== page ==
Hugh Rowland and Dangers of Ice Road Truckingby Jake Tully - Published: 5/31/2017
While some truckers who have spent time in the public eye have the pleasure of going down in infamy, others may not be so lucky in the manner to which they owe their celebrity. The state of affairs as it seems that many drivers who make have a career that combines a truck driving job with an entertainment job are not often among the luckiest drivers on the road.
The unfortunate case of negative infamy extends to Hugh Rowland, the former Ice Road Trucker star and former head of VP Express in British Columbia. Rowland, once the veritable star of the reality program claims to have suffered a major decline in quality of life, with several aspects of his livelihood taken from him.
January 5th: Trucker Faces 20 Years After Pleading Guilty To Smuggling Alien Found Dead In Locked Toolbox
January 2nd: Police Identify 2 Oregon Truck Drivers Killed In Fiery Head-On Crash
December 27th: Iowa First Of Eight States To Debut New Truck Parking Information System
Among several problems Rowland is facing, the trucker claims to have lost his livelihood, suffers from pain, and has practically lost the ability to be intimate with his wife following the accident on the program. Nowadays, Rowland, much like the Truck stop murderer, has nearly become a trucking myth. His story, however, is very real.
Rowland, and many other ice road truckers may be among the best paid drivers in the industry. However, if Rowland’s case proves anything, money is certainly not the only aspect of life one ought to be worrying about.
The Arena of Ice Road Trucking
Truckers in California are likely to have no idea what the trials and tribulations of trucking in sub-zero temperatures and icy weather entail – but those in a state like Michigan must contend with snow and ice for several months of year. While it is never an easy task to truck in any weather that is deemed “inclement,” many consider ice road trucking to be in a different realm of driving altogether. In fact, the term “ice road trucker” is somewhat misleading in itself. These truckers rarely actually operate on proper roads, rather they drive on frozen swamps, lakes and other geographical landmarks to reach their destination.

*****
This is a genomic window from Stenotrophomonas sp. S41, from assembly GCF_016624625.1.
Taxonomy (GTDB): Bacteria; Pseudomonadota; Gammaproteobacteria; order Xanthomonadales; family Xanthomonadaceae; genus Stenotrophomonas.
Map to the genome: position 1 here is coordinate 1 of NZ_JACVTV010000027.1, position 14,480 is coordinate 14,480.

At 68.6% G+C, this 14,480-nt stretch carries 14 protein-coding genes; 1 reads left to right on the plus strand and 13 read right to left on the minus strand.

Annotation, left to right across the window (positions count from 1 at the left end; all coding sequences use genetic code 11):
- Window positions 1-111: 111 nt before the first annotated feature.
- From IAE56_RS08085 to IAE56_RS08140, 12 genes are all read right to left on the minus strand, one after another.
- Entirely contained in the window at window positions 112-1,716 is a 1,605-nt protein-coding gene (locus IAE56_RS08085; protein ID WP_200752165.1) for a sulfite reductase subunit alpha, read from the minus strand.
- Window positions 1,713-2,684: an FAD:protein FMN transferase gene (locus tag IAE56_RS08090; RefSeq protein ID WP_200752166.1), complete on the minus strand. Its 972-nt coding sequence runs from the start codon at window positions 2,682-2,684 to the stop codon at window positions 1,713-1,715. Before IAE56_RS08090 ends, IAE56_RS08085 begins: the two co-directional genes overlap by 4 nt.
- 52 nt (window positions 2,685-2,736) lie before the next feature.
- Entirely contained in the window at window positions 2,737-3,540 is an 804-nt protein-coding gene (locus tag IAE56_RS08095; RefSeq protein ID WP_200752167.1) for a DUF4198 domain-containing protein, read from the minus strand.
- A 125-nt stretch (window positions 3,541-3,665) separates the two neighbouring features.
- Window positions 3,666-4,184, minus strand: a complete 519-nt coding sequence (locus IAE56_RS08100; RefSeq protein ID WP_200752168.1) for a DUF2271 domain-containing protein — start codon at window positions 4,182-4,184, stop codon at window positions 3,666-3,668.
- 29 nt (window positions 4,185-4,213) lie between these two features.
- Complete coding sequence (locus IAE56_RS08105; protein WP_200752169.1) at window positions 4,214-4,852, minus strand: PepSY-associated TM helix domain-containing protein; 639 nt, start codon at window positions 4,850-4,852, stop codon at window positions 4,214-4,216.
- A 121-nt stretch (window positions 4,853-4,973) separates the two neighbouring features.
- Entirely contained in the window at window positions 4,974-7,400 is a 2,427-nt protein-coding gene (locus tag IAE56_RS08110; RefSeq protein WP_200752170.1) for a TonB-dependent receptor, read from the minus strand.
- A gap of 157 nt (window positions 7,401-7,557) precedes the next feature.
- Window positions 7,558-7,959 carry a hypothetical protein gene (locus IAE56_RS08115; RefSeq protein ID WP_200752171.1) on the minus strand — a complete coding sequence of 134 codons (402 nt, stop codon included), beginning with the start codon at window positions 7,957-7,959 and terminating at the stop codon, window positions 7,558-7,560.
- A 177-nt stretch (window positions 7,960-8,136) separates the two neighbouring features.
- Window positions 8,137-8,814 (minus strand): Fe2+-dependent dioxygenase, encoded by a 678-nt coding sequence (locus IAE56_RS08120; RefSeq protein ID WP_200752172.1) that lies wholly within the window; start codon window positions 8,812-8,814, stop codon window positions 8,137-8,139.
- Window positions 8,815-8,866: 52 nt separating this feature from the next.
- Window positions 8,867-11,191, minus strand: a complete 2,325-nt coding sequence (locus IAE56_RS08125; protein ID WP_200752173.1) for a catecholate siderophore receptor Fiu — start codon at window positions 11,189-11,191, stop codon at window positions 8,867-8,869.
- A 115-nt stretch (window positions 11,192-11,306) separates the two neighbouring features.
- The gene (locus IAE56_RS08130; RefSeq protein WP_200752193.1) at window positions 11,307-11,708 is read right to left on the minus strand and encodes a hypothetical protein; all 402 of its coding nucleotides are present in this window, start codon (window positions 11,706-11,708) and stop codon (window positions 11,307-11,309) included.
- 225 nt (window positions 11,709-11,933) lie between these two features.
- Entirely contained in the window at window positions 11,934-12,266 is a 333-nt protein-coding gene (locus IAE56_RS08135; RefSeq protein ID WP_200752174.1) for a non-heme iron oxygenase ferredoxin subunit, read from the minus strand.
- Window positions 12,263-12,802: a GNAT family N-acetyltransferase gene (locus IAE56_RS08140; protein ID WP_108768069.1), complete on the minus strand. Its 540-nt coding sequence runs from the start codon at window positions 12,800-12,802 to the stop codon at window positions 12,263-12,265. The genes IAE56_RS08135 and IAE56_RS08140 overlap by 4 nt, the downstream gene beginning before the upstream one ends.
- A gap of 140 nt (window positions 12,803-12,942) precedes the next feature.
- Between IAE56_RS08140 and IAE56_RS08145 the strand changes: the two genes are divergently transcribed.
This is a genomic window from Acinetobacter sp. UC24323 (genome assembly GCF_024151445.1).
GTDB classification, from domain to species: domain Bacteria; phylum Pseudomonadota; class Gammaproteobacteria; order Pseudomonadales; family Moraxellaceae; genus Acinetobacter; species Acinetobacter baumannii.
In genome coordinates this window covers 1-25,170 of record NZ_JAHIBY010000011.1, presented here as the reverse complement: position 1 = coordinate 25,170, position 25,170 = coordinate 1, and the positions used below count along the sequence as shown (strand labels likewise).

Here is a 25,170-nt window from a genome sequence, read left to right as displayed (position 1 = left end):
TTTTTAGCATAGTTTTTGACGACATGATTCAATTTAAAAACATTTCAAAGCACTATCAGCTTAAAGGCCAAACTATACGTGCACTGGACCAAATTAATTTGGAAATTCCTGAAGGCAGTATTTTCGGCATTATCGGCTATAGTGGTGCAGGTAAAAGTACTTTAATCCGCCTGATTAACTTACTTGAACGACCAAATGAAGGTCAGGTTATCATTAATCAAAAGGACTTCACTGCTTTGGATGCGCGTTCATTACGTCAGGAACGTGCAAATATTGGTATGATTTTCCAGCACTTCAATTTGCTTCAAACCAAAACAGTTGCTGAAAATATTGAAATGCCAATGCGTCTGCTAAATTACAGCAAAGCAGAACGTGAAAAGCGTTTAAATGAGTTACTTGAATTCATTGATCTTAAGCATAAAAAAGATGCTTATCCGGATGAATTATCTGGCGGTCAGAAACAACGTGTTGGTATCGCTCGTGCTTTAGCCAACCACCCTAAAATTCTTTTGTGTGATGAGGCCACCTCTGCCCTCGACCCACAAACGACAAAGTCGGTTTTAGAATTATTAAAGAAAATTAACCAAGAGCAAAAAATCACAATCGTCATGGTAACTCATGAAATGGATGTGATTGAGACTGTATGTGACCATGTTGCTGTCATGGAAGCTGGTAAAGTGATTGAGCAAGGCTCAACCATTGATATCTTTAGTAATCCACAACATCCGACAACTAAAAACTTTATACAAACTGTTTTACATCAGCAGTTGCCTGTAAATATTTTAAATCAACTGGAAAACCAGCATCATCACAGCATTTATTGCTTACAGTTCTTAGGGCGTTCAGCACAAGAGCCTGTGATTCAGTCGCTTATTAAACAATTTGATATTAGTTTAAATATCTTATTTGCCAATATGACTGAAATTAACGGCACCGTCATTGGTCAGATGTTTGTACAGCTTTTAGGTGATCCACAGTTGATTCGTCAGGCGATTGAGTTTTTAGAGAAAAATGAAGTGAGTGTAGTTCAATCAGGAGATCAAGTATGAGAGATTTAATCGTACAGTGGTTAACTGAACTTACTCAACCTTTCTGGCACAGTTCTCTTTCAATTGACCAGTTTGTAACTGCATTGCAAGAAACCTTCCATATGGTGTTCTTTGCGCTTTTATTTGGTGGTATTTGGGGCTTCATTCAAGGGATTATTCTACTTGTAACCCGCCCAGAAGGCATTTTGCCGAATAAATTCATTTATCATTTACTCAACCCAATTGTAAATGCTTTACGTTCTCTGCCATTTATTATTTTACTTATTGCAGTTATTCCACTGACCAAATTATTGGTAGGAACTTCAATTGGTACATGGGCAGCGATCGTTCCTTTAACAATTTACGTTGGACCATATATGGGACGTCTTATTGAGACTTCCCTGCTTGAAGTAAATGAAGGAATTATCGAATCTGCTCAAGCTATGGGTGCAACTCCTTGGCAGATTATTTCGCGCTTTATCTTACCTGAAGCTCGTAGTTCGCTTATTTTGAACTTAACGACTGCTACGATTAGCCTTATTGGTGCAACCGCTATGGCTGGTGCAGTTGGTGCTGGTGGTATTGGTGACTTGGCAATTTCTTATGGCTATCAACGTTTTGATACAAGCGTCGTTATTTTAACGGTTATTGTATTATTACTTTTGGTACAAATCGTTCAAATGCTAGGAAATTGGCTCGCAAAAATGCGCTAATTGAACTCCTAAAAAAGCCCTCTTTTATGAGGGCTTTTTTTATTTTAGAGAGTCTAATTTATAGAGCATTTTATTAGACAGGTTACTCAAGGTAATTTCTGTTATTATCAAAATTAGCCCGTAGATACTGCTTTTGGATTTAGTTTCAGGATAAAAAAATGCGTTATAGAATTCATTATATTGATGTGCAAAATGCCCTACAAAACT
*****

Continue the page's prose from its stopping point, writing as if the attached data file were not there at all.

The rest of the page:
And while there are some American ice road truckers, we often think of these positions existing with more prevalence in the Alaskan and Canadian areas of North America. True, the History Channel show may have popularized the longtime arena of trucking and brought it out from obscurity to a larger cultural awareness.
For truckers working in these highly specialized positions, they often face temperatures that drop down to -45 Fahrenheit, with a wind chill that can make the weather feel nearly twice as cold. Drivers in these conditions must be aware of hypothermia. As opposed to the trucker in Florida who may face dehydration on a summer day, a Canadian driver frequently worries about their ability to stay alive in the cold.